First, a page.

wow, Walter had this big spread to his chord voicings, the very same chords i’d heard him play on Charlie Parker’s ‘My Little Suede Shoes’ — but i was hearing the sound bouncing of the wooden floored, brick-walled loft LIVE, in person! wow wow wow! NEW YORK! BEBOP! HEAVEN! i actually felt so much pure Love for Bish’s piano playing, that i was for once NOT shy to meet someone! i introduced myself during the intermission. Walter was so personable and i immediately wanted to learn to speak just like him. honestly, to this day, people try to ‘place’ my accent, and no one gets it right. in New Orleans, they think i have a Brooklyn accent. in New York, they think i have a New Orleans accent. time to set the record straight: Walter’s West-Indian, Sugar Hill Harlem accent has had more influence on the sound of my speaking voice as a man than my own parents’.
he was agreeable to lessons, and handed me an old-school New York business calling card. i phoned and made an appointment. he said the lesson would be $30, but that he would not watch the clock, that the money would be sufficient re-numeration regardless of how long our lesson became. the day came, and i arrived. Bish lived in the manhattan plaza twin apartment complex’s; his building was the 9th ave. one, at west 43rd st. in hell’s kitchen. his apartment was 33Q. he greeting me at the door, a warm smile but also with a serious vibe. he simply gestured to his upright grand piano, and said ‘play something’.
what in the world ELSE was i going to play BUT his arrangement of ‘Don’t Blame Me’ from ‘Capuchin Swing’. in a much softer, higher pitched voice, he leans over my shoulder,’that’s -‘ ‘i know’, i interrupt his voice, ‘it’s YOUR arrangement, from Jackie’s record’. ‘man, you listen to that?’ he seemed mildly incredulous (i imagined it was because i didn’t play something like ‘maiden voyage’, as much as i showed him instantly more than told him, that i was quite sincere in my interest in HIS music, if you dig me). the lesson sort of flew by. it was in fact the beginning of a loving father-son relationship. he eventually would introduce himself by saying ‘i’m his new york father’ wherever we went clubbing together in new york. Bish.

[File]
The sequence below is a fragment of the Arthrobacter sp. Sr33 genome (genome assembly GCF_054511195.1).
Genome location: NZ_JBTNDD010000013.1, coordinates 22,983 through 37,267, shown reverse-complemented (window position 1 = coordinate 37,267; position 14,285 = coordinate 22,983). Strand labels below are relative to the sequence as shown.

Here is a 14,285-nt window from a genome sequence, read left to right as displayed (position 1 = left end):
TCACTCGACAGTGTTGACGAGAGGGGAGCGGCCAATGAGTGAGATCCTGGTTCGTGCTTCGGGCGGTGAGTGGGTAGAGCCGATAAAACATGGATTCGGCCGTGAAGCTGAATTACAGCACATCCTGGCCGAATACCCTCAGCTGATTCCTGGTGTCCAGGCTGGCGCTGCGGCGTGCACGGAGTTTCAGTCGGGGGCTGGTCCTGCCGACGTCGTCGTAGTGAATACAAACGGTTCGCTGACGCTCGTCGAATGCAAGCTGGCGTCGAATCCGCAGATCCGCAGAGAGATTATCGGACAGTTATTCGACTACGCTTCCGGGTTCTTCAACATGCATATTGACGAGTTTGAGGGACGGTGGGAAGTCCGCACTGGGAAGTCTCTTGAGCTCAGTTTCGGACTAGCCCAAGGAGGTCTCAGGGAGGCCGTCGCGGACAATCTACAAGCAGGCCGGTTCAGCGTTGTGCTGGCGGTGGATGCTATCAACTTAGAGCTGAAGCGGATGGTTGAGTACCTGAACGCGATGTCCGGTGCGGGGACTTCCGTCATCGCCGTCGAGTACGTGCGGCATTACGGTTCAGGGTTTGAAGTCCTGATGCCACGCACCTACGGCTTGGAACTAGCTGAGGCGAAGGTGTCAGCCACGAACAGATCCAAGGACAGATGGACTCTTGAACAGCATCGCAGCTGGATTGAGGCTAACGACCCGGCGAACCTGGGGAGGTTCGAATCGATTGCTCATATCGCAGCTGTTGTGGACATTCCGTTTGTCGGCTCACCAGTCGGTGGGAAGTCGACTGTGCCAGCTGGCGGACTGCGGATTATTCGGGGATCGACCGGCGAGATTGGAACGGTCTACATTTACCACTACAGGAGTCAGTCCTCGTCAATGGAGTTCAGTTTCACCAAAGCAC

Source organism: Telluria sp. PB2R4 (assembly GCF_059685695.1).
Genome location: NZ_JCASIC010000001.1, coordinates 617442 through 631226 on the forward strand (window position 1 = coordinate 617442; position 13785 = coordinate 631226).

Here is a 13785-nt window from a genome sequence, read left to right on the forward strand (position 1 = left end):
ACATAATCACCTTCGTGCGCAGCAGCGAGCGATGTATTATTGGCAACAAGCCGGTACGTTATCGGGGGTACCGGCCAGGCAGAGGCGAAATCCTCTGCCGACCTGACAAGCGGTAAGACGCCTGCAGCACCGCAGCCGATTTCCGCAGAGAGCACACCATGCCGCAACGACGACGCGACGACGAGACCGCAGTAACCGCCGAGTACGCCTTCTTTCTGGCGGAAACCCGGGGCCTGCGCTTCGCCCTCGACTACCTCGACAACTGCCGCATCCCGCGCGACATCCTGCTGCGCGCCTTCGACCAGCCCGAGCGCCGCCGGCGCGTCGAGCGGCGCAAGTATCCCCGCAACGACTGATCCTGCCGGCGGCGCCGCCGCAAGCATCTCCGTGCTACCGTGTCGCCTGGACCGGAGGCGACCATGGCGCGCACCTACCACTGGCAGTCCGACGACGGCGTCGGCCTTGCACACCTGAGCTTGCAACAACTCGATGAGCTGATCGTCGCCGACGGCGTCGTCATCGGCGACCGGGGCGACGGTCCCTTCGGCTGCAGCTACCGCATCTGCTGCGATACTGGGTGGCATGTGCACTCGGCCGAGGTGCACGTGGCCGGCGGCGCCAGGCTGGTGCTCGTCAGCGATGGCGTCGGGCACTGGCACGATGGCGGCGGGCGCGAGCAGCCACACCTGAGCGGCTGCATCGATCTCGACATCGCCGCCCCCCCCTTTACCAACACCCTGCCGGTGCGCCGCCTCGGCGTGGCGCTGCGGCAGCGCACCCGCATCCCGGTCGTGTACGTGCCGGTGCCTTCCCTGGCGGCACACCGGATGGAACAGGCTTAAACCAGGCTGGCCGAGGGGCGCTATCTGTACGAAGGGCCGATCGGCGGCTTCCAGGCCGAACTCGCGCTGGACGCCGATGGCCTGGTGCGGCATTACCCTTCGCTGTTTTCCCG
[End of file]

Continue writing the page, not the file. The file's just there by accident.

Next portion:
at the close of my following lesson, when i reached into my right front jeans pocket and pulled out my neatly folded $10 and $20 bill and handed it to him, he gently pushed my hand away, ‘let’s not keep it on this level’, he said. huh? what does that mean, i thought? i don’t understand his syntax here at all, so, i hand it to him again and, my voice shaking a little because i simply don’t comprehend the communication. now Bish looks a bit disturbed, and he raises his voice in slight but distinct first-level anger, ‘I SAID, let’s Not keep it on This Level!’. he refused money from me after our first meeting. he was indeed my link to Bebop and the days when Jazz was the mainstream music of New York. he was my friend and my first living hero after my own biological father. he Loved me, and i Love him. i wish i’d spent more time with Bish once my ‘career’ moved into high gear by the mid ’80’s. i loved Bish and we had the best hangs, but i had not yet lost a beloved friend, and didn’t quite grasp that he’d eventually die. i miss how he treated me. it was pure love. writing this now reminds me to do better with the living angels in my life. i Love You Bish.